I am in a totally different climate/soil area, and my food forest is quite diverse. Our "native" habitat is oak grassland, and the oaks come up on their own, but I cut them fairly young to keep light for my food trees. What I do is let the oaks grow a while, then pollard them. That way I still have the leaves and some shade, where I want it, but not a giant oak if left alone for many years.
I think some of these things might work for you: Currants, black, red, white, and gooseberry. All are easily propagated from cuttings. In shade they will not produce as much as in full-sun, but the plants are quite nice year-round.
Perhaps some hazel/filbert shrubs? Not sure how the deer with like those though, and not certain of cold tolerance.
Apples, protected from deer, could be espalier shaped, for keeping with nice aesthetics. I have my apples with bulbs (paper whites, which came with the property) as in Gaia's Garden layout.
Can you grow fruiting Mulberry there? A few dwarf types are available. I have one that makes mulberries as thick as my thumb. It is called "Pakistan" and I also have "Black Beauty," which has yet to fruit as it is still young.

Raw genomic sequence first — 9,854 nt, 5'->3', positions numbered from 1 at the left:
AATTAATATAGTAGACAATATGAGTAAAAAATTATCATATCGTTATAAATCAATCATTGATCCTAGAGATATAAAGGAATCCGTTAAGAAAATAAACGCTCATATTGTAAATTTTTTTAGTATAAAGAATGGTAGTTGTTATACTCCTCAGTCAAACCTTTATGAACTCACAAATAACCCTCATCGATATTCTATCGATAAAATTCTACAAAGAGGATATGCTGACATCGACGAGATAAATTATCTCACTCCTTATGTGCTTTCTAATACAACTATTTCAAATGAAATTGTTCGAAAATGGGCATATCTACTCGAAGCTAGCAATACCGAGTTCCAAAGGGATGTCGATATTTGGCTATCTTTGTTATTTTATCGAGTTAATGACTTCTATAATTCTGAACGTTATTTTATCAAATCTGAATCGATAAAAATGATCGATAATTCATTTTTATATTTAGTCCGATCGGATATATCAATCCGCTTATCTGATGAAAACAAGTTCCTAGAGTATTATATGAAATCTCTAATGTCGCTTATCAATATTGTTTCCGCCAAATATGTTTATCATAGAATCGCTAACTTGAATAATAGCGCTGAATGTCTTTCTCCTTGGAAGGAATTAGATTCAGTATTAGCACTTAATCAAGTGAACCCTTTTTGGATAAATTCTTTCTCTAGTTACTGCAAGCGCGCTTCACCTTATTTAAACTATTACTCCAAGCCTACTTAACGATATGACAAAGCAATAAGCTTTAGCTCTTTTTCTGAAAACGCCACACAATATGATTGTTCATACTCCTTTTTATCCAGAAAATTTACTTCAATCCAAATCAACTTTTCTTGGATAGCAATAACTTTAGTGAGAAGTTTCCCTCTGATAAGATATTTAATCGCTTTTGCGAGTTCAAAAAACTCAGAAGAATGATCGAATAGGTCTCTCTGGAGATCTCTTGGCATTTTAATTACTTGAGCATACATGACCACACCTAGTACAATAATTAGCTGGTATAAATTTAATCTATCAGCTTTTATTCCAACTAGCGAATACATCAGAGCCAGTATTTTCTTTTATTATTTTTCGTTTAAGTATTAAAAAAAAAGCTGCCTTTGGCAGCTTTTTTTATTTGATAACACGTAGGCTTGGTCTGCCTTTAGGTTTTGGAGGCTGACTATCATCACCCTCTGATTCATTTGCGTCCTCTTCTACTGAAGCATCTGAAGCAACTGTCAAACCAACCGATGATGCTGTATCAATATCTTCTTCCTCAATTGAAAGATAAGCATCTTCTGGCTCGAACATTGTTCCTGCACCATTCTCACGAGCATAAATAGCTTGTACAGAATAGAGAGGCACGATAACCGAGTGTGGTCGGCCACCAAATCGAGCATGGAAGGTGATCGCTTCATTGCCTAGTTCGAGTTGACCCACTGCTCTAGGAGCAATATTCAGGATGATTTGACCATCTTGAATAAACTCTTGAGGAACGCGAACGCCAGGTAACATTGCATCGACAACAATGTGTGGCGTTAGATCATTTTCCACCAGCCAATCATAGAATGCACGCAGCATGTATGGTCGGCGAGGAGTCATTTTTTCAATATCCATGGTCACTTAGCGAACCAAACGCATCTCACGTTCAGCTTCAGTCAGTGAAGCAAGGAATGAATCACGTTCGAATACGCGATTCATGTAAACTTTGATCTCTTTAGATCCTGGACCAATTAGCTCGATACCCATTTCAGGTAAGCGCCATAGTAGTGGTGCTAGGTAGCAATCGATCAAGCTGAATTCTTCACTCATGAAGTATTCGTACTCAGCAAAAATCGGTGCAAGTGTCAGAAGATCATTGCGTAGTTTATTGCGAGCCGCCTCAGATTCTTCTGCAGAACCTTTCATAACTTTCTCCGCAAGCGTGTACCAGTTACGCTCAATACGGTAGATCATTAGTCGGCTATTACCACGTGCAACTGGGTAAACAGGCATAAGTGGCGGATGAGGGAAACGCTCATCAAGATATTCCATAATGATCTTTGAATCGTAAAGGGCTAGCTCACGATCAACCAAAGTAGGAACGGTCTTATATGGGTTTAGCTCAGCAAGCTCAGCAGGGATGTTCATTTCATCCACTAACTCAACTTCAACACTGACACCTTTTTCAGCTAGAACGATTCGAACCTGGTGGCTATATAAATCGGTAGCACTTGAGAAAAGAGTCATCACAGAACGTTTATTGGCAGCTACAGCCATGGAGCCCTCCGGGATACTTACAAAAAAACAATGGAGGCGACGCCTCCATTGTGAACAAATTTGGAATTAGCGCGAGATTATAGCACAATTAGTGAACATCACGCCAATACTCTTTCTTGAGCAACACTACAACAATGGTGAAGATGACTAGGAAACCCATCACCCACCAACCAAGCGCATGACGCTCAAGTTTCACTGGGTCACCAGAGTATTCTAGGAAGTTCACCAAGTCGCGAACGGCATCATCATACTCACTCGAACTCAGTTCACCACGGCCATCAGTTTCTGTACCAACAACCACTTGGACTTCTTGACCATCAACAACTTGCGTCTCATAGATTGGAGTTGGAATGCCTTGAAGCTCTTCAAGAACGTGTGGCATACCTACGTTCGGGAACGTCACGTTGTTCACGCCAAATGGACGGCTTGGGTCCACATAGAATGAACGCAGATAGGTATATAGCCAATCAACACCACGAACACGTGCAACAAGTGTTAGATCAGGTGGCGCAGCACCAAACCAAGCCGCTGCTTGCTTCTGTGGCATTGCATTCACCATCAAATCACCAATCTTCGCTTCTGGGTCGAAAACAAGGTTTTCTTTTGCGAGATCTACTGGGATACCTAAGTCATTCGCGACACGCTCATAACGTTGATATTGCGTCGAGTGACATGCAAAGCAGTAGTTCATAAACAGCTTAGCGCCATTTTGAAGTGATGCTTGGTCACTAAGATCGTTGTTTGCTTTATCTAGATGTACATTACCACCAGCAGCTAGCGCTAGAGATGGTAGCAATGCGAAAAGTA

Can you do Elderberry in your climate? They are classic understory plants, and quite drought tolerant, and many improved varieties are available. They too are easily propagated.
Persimmon might be a good addition for a replacement tree. If planted in a space with your other trees, you could let it grow to a certain size before removing a non-food tree.
For vines I have mainly grape and passion vine. I think perhaps passiflora incarnata might work in your climate (not 100% sure on that).
I always plant fava beans around everything. Annuals, yes, but so easy to plant and the harvest is delicious. I save seed each year too.
My main perennial/evergreen shrub is rosemary (also very easy to propagate), and doesn't need rich soil.
Other plants that work for me, but possibly not in your climate, are: peach, apricot, pineapple guava, nanking cherry (this might work for you), olives, bamboo, collards, arugula (self-seeders), a good winter squash let to run rampant all summer (harvest young for summer squash--let mature for keeping squash--I like a good butternut for young and keeping).
Medicinals include: mint, catnip, agastache, hyssop, & yarrow.
Wishing you the best on your project. You will see that as you add more species of plants, you will get more species of animals. My yard has turned into a bird paradise (and not only because I have added chickens). Wild birds come to roost in my yard, and visit the improvised bird baths I've put out for them. I watch the yellow-rumped warblers come and snap up insects in the morning and evening.
I also recommend a brush pile, if you can afford the space. I've got a small brush pile and the sparrows simply love it.